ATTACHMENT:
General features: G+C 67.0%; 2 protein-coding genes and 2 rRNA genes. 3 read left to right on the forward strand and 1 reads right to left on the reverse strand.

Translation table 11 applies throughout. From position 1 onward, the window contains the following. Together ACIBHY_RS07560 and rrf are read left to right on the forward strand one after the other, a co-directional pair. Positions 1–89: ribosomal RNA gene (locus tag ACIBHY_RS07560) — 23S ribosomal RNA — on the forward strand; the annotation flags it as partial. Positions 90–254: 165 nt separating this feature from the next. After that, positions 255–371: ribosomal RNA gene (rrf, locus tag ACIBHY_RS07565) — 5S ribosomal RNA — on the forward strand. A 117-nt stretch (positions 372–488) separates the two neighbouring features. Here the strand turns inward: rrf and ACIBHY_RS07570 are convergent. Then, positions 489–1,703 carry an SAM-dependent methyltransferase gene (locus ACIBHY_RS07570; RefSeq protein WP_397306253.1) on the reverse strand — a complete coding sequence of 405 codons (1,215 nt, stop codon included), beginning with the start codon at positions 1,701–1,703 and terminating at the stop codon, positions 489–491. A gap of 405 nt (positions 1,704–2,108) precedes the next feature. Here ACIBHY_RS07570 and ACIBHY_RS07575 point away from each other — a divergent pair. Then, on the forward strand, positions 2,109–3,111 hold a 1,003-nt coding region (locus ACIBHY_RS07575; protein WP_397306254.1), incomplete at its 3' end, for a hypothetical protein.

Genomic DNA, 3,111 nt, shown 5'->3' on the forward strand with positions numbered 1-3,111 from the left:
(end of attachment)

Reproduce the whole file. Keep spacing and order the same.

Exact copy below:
General features: G+C 67.0%; 2 protein-coding genes and 2 rRNA genes. 3 read left to right on the forward strand and 1 reads right to left on the reverse strand.

Translation table 11 applies throughout. From position 1 onward, the window contains the following. Together ACIBHY_RS07560 and rrf are read left to right on the forward strand one after the other, a co-directional pair. Positions 1–89: ribosomal RNA gene (locus tag ACIBHY_RS07560) — 23S ribosomal RNA — on the forward strand; the annotation flags it as partial. Positions 90–254: 165 nt separating this feature from the next. After that, positions 255–371: ribosomal RNA gene (rrf, locus tag ACIBHY_RS07565) — 5S ribosomal RNA — on the forward strand. A 117-nt stretch (positions 372–488) separates the two neighbouring features. Here the strand turns inward: rrf and ACIBHY_RS07570 are convergent. Then, positions 489–1,703 carry an SAM-dependent methyltransferase gene (locus ACIBHY_RS07570; RefSeq protein WP_397306253.1) on the reverse strand — a complete coding sequence of 405 codons (1,215 nt, stop codon included), beginning with the start codon at positions 1,701–1,703 and terminating at the stop codon, positions 489–491. A gap of 405 nt (positions 1,704–2,108) precedes the next feature. Here ACIBHY_RS07570 and ACIBHY_RS07575 point away from each other — a divergent pair. Then, on the forward strand, positions 2,109–3,111 hold a 1,003-nt coding region (locus ACIBHY_RS07575; protein WP_397306254.1), incomplete at its 3' end, for a hypothetical protein.

Genomic DNA, 3,111 nt, shown 5'->3' on the forward strand with positions numbered 1-3,111 from the left: